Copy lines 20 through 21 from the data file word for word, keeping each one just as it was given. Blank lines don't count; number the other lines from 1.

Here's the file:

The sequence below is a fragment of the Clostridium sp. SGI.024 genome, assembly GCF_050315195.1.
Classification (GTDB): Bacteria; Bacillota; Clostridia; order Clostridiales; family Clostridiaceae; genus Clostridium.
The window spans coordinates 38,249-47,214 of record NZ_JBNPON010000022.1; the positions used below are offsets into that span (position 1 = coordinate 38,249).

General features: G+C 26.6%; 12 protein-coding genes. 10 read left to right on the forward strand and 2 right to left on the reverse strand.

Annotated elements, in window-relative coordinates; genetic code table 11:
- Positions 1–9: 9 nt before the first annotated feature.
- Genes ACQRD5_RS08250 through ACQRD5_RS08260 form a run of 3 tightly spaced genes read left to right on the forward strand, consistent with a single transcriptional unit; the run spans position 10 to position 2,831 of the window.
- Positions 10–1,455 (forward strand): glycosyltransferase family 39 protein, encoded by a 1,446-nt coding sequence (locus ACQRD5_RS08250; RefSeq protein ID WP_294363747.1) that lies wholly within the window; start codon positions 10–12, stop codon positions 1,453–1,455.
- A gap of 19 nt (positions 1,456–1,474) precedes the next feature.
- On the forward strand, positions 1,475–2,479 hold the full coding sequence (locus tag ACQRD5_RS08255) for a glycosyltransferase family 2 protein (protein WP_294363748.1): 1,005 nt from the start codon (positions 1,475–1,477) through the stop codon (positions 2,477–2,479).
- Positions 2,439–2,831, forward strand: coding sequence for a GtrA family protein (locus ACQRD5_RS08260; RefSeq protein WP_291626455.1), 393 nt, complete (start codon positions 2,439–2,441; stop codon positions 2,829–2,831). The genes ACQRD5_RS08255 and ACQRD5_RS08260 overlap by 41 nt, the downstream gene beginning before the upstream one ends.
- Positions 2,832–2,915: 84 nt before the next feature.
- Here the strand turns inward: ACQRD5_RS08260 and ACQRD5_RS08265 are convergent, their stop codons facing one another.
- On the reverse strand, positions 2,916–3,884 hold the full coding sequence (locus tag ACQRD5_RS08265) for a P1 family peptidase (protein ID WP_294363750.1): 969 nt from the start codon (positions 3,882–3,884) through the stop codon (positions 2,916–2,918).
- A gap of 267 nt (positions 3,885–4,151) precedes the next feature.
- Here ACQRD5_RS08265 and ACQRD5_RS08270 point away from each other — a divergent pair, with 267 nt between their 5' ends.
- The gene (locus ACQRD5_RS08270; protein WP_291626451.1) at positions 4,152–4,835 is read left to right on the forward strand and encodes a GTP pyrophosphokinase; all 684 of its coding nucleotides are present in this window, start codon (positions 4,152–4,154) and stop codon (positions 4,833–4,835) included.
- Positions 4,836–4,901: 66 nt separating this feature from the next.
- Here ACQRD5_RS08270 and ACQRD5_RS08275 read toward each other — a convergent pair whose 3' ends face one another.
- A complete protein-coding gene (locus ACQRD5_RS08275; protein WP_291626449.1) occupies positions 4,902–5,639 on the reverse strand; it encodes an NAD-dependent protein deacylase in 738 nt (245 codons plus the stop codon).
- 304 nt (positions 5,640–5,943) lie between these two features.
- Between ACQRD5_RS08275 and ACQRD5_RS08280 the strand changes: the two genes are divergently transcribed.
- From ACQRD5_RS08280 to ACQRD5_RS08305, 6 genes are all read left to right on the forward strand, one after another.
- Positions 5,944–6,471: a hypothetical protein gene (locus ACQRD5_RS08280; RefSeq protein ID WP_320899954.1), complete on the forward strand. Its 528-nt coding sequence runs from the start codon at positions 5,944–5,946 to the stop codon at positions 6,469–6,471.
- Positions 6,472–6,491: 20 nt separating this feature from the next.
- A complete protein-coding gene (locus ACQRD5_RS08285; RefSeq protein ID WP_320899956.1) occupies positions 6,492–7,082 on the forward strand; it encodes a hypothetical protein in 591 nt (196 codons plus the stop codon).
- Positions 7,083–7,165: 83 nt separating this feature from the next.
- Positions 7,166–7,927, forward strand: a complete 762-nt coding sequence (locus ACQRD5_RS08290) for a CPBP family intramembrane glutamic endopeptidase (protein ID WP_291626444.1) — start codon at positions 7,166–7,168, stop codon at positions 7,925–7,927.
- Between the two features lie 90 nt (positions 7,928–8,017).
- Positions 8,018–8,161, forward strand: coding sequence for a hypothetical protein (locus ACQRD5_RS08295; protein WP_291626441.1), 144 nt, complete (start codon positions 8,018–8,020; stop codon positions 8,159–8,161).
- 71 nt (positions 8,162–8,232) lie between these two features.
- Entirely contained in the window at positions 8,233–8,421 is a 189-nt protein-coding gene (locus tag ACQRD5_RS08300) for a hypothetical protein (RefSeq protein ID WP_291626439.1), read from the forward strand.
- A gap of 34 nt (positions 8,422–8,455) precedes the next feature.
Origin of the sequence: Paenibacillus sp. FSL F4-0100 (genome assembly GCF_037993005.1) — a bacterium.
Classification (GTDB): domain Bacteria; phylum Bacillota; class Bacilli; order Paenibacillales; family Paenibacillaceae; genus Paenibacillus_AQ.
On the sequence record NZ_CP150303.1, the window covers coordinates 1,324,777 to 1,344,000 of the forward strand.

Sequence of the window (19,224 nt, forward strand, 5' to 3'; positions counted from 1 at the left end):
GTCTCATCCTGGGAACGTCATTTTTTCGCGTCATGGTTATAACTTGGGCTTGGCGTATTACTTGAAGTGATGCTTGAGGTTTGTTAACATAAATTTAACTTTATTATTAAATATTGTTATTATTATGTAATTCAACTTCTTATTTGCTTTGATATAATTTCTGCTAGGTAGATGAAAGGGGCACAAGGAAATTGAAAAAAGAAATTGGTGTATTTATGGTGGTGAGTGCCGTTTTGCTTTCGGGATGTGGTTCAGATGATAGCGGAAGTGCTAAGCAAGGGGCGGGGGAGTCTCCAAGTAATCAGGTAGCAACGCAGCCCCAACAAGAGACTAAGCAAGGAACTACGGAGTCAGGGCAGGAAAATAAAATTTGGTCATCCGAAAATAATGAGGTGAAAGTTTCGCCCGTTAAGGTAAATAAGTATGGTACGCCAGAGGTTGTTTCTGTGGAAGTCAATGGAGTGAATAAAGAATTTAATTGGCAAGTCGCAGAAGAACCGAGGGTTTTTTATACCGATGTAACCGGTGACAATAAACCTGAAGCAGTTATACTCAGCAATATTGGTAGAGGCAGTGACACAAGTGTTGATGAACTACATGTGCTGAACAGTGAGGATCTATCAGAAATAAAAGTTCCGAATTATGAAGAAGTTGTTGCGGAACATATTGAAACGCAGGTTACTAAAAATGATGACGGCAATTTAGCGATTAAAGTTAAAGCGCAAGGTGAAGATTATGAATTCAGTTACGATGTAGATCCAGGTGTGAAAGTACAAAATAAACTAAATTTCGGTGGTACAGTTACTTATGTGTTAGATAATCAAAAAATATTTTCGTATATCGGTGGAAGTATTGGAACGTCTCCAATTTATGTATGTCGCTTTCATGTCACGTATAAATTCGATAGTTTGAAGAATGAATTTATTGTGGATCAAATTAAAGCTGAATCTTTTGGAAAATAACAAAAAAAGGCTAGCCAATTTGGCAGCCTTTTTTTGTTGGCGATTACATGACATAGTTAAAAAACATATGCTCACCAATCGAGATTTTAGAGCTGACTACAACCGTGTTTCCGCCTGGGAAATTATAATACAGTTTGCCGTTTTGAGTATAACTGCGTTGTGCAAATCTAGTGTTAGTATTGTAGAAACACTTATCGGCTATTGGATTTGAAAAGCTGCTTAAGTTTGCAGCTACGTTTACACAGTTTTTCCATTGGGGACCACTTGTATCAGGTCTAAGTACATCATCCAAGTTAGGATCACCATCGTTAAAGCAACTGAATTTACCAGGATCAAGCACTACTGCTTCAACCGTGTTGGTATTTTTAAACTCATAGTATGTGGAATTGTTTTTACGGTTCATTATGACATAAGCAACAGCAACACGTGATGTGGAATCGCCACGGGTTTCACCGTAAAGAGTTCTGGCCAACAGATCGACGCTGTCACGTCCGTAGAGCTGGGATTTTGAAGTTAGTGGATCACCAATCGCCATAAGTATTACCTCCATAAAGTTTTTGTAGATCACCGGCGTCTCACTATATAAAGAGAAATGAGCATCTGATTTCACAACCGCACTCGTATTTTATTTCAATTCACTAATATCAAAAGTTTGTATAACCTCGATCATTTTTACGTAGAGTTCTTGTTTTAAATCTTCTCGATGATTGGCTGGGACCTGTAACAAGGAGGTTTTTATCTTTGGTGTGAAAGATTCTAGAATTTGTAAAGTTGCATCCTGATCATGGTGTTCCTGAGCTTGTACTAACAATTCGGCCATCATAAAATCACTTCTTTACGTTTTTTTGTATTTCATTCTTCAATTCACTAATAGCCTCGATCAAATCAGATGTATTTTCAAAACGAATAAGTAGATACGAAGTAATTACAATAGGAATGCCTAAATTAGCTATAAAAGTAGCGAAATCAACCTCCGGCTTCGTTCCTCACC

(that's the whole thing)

- A complete protein-coding gene (locus ACQRD5_RS08275; protein WP_291626449.1) occupies positions 4,902–5,639 on the reverse strand; it encodes an NAD-dependent protein deacylase in 738 nt (245 codons plus the stop codon).
- 304 nt (positions 5,640–5,943) lie between these two features.